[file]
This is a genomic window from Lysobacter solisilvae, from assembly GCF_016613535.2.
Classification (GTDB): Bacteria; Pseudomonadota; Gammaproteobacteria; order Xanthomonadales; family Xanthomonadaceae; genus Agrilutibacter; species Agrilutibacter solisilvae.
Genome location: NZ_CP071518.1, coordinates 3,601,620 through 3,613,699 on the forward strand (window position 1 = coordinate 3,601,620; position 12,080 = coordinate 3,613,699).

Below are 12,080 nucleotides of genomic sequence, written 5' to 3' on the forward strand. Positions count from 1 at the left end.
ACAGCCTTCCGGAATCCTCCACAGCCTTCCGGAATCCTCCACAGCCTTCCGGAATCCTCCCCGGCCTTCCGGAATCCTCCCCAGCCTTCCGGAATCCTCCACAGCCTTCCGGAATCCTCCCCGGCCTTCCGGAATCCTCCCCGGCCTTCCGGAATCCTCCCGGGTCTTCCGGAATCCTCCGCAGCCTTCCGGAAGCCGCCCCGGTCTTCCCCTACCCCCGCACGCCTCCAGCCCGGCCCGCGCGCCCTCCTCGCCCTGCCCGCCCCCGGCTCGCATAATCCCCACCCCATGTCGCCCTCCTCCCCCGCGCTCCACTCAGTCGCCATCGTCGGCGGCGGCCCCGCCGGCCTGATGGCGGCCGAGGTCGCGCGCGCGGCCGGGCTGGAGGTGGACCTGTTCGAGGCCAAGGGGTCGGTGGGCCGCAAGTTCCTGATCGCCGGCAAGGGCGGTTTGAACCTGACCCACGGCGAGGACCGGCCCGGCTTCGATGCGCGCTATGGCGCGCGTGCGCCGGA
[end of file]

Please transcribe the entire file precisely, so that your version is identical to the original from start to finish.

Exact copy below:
This is a genomic window from Lysobacter solisilvae, from assembly GCF_016613535.2.
Classification (GTDB): Bacteria; Pseudomonadota; Gammaproteobacteria; order Xanthomonadales; family Xanthomonadaceae; genus Agrilutibacter; species Agrilutibacter solisilvae.
Genome location: NZ_CP071518.1, coordinates 3,601,620 through 3,613,699 on the forward strand (window position 1 = coordinate 3,601,620; position 12,080 = coordinate 3,613,699).

Below are 12,080 nucleotides of genomic sequence, written 5' to 3' on the forward strand. Positions count from 1 at the left end.
ACAGCCTTCCGGAATCCTCCACAGCCTTCCGGAATCCTCCACAGCCTTCCGGAATCCTCCCCGGCCTTCCGGAATCCTCCCCAGCCTTCCGGAATCCTCCACAGCCTTCCGGAATCCTCCCCGGCCTTCCGGAATCCTCCCCGGCCTTCCGGAATCCTCCCGGGTCTTCCGGAATCCTCCGCAGCCTTCCGGAAGCCGCCCCGGTCTTCCCCTACCCCCGCACGCCTCCAGCCCGGCCCGCGCGCCCTCCTCGCCCTGCCCGCCCCCGGCTCGCATAATCCCCACCCCATGTCGCCCTCCTCCCCCGCGCTCCACTCAGTCGCCATCGTCGGCGGCGGCCCCGCCGGCCTGATGGCGGCCGAGGTCGCGCGCGCGGCCGGGCTGGAGGTGGACCTGTTCGAGGCCAAGGGGTCGGTGGGCCGCAAGTTCCTGATCGCCGGCAAGGGCGGTTTGAACCTGACCCACGGCGAGGACCGGCCCGGCTTCGATGCGCGCTATGGCGCGCGTGCGCCGGA